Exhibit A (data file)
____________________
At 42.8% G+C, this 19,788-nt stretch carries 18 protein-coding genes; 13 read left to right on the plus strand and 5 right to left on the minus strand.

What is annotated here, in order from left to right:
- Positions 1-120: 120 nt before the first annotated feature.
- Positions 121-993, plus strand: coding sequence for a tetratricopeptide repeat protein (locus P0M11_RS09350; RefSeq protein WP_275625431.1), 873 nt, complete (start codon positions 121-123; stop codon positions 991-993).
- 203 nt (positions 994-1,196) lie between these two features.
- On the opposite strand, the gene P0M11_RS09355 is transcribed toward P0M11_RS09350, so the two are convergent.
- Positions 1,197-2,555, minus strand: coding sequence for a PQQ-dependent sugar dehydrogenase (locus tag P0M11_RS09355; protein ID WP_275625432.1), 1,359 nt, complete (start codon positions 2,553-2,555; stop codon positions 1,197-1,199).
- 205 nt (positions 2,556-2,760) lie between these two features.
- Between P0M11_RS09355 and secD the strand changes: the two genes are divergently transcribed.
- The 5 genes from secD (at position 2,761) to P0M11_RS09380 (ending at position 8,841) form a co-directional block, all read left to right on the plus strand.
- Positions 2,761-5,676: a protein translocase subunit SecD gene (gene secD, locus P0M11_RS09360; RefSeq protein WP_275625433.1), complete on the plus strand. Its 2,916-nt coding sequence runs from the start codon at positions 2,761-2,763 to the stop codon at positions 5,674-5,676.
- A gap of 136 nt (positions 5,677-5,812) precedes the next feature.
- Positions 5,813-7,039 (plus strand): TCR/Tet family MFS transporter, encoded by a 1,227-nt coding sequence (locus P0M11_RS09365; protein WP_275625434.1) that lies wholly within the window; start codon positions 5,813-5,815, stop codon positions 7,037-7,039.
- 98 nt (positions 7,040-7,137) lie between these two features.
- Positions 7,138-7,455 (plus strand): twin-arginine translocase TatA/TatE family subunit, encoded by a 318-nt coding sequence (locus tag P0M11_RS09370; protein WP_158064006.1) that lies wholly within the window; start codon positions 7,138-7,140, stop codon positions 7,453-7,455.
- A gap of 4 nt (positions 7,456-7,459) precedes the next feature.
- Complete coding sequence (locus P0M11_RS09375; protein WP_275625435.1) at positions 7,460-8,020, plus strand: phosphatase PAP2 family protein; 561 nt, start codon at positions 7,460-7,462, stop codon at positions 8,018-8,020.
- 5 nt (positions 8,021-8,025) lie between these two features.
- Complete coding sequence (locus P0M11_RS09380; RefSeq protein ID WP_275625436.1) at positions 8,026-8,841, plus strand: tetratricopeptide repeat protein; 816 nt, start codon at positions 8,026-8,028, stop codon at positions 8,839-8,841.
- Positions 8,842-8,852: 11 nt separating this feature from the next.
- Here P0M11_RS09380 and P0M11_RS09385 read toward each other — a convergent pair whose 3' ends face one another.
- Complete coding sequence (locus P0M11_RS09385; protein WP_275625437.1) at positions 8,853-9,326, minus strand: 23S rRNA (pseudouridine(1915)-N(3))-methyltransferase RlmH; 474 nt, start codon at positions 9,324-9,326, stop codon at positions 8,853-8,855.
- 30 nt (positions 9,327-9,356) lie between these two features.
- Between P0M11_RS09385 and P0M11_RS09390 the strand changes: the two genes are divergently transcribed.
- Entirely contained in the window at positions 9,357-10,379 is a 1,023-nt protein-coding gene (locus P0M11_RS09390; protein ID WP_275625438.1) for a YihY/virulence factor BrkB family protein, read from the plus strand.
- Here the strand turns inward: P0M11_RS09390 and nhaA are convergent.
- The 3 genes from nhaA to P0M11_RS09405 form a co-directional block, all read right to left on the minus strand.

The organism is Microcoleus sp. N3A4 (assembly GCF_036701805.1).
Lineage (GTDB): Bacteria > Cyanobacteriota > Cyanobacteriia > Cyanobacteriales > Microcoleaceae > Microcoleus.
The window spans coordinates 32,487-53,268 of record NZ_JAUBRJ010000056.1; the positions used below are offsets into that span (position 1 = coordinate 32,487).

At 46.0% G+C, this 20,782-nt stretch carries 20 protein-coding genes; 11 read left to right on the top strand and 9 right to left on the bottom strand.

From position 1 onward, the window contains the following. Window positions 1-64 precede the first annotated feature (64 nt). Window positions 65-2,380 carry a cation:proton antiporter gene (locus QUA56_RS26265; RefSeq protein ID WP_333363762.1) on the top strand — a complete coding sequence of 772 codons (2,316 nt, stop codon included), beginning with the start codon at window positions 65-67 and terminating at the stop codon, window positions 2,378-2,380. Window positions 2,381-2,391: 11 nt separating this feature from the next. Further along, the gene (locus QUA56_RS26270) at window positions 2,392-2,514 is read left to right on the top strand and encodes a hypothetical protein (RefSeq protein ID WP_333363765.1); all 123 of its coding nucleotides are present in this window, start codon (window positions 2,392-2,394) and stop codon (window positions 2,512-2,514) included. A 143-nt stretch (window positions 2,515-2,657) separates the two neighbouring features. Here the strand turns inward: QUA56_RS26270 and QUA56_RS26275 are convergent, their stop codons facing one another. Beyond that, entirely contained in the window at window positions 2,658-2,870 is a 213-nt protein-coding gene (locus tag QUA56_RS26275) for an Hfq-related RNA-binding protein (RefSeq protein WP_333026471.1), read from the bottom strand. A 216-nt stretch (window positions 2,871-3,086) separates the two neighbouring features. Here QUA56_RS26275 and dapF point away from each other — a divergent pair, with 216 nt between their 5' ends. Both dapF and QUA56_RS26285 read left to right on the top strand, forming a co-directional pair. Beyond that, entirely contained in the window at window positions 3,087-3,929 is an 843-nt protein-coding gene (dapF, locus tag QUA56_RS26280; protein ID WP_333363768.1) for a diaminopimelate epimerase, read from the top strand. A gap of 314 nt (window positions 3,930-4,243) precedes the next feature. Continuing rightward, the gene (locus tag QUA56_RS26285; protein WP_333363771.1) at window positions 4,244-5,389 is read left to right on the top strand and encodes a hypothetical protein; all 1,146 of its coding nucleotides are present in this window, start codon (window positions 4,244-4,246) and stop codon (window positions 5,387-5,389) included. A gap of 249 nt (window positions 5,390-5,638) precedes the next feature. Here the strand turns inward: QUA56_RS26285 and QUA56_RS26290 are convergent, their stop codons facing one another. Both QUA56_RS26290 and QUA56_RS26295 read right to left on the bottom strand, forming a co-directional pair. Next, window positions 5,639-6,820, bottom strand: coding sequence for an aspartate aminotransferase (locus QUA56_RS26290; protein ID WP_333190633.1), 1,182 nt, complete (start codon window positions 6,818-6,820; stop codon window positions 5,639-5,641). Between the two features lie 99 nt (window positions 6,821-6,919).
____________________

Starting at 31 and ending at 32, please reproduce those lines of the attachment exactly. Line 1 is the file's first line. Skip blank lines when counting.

At 46.0% G+C, this 20,782-nt stretch carries 20 protein-coding genes; 11 read left to right on the top strand and 9 right to left on the bottom strand.

From position 1 onward, the window contains the following. Window positions 1-64 precede the first annotated feature (64 nt). Window positions 65-2,380 carry a cation:proton antiporter gene (locus QUA56_RS26265; RefSeq protein ID WP_333363762.1) on the top strand — a complete coding sequence of 772 codons (2,316 nt, stop codon included), beginning with the start codon at window positions 65-67 and terminating at the stop codon, window positions 2,378-2,380. Window positions 2,381-2,391: 11 nt separating this feature from the next. Further along, the gene (locus QUA56_RS26270) at window positions 2,392-2,514 is read left to right on the top strand and encodes a hypothetical protein (RefSeq protein ID WP_333363765.1); all 123 of its coding nucleotides are present in this window, start codon (window positions 2,392-2,394) and stop codon (window positions 2,512-2,514) included. A 143-nt stretch (window positions 2,515-2,657) separates the two neighbouring features. Here the strand turns inward: QUA56_RS26270 and QUA56_RS26275 are convergent, their stop codons facing one another. Beyond that, entirely contained in the window at window positions 2,658-2,870 is a 213-nt protein-coding gene (locus tag QUA56_RS26275) for an Hfq-related RNA-binding protein (RefSeq protein WP_333026471.1), read from the bottom strand. A 216-nt stretch (window positions 2,871-3,086) separates the two neighbouring features. Here QUA56_RS26275 and dapF point away from each other — a divergent pair, with 216 nt between their 5' ends. Both dapF and QUA56_RS26285 read left to right on the top strand, forming a co-directional pair. Beyond that, entirely contained in the window at window positions 3,087-3,929 is an 843-nt protein-coding gene (dapF, locus tag QUA56_RS26280; protein ID WP_333363768.1) for a diaminopimelate epimerase, read from the top strand. A gap of 314 nt (window positions 3,930-4,243) precedes the next feature. Continuing rightward, the gene (locus tag QUA56_RS26285; protein WP_333363771.1) at window positions 4,244-5,389 is read left to right on the top strand and encodes a hypothetical protein; all 1,146 of its coding nucleotides are present in this window, start codon (window positions 4,244-4,246) and stop codon (window positions 5,387-5,389) included. A gap of 249 nt (window positions 5,390-5,638) precedes the next feature. Here the strand turns inward: QUA56_RS26285 and QUA56_RS26290 are convergent, their stop codons facing one another. Both QUA56_RS26290 and QUA56_RS26295 read right to left on the bottom strand, forming a co-directional pair. Next, window positions 5,639-6,820, bottom strand: coding sequence for an aspartate aminotransferase (locus QUA56_RS26290; protein ID WP_333190633.1), 1,182 nt, complete (start codon window positions 6,818-6,820; stop codon window positions 5,639-5,641). Between the two features lie 99 nt (window positions 6,821-6,919).